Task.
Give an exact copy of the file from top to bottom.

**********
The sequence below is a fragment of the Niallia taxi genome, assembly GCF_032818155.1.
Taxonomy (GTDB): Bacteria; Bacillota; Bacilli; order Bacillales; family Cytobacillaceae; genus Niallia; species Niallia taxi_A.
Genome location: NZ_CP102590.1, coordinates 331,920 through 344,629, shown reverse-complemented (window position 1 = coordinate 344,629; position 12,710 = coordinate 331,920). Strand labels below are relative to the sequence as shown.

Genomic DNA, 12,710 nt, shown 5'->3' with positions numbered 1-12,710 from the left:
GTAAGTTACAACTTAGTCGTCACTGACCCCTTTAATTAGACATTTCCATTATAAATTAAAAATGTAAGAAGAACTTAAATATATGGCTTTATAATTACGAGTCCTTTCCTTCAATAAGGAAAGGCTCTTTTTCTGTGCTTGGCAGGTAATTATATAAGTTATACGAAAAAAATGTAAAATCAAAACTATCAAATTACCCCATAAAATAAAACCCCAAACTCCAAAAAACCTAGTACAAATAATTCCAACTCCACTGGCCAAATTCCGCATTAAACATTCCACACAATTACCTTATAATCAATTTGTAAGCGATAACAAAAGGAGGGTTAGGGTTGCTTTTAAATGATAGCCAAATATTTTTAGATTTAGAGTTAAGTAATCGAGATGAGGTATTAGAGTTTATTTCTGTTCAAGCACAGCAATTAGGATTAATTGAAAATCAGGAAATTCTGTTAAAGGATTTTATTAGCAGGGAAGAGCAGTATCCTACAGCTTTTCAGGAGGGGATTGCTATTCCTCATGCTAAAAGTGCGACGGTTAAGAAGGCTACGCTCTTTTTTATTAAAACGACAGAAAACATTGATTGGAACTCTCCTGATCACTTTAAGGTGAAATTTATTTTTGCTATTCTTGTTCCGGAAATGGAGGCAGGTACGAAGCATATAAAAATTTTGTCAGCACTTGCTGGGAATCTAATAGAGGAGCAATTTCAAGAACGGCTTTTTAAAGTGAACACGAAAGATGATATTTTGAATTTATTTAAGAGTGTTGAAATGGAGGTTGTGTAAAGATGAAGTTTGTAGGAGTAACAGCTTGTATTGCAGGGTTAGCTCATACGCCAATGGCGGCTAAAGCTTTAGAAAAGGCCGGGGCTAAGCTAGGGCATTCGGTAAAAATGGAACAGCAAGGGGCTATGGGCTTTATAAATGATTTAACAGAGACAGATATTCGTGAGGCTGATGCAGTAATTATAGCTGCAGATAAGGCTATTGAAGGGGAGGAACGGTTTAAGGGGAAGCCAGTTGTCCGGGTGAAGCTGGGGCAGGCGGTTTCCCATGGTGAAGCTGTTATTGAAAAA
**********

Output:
The sequence below is a fragment of the Niallia taxi genome, assembly GCF_032818155.1.
Taxonomy (GTDB): Bacteria; Bacillota; Bacilli; order Bacillales; family Cytobacillaceae; genus Niallia; species Niallia taxi_A.
Genome location: NZ_CP102590.1, coordinates 331,920 through 344,629, shown reverse-complemented (window position 1 = coordinate 344,629; position 12,710 = coordinate 331,920). Strand labels below are relative to the sequence as shown.

Genomic DNA, 12,710 nt, shown 5'->3' with positions numbered 1-12,710 from the left:
GTAAGTTACAACTTAGTCGTCACTGACCCCTTTAATTAGACATTTCCATTATAAATTAAAAATGTAAGAAGAACTTAAATATATGGCTTTATAATTACGAGTCCTTTCCTTCAATAAGGAAAGGCTCTTTTTCTGTGCTTGGCAGGTAATTATATAAGTTATACGAAAAAAATGTAAAATCAAAACTATCAAATTACCCCATAAAATAAAACCCCAAACTCCAAAAAACCTAGTACAAATAATTCCAACTCCACTGGCCAAATTCCGCATTAAACATTCCACACAATTACCTTATAATCAATTTGTAAGCGATAACAAAAGGAGGGTTAGGGTTGCTTTTAAATGATAGCCAAATATTTTTAGATTTAGAGTTAAGTAATCGAGATGAGGTATTAGAGTTTATTTCTGTTCAAGCACAGCAATTAGGATTAATTGAAAATCAGGAAATTCTGTTAAAGGATTTTATTAGCAGGGAAGAGCAGTATCCTACAGCTTTTCAGGAGGGGATTGCTATTCCTCATGCTAAAAGTGCGACGGTTAAGAAGGCTACGCTCTTTTTTATTAAAACGACAGAAAACATTGATTGGAACTCTCCTGATCACTTTAAGGTGAAATTTATTTTTGCTATTCTTGTTCCGGAAATGGAGGCAGGTACGAAGCATATAAAAATTTTGTCAGCACTTGCTGGGAATCTAATAGAGGAGCAATTTCAAGAACGGCTTTTTAAAGTGAACACGAAAGATGATATTTTGAATTTATTTAAGAGTGTTGAAATGGAGGTTGTGTAAAGATGAAGTTTGTAGGAGTAACAGCTTGTATTGCAGGGTTAGCTCATACGCCAATGGCGGCTAAAGCTTTAGAAAAGGCCGGGGCTAAGCTAGGGCATTCGGTAAAAATGGAACAGCAAGGGGCTATGGGCTTTATAAATGATTTAACAGAGACAGATATTCGTGAGGCTGATGCAGTAATTATAGCTGCAGATAAGGCTATTGAAGGGGAGGAACGGTTTAAGGGGAAGCCAGTTGTCCGGGTGAAGCTGGGGCAGGCGGTTTCCCATGGTGAAGCTGTTATTGAAAAA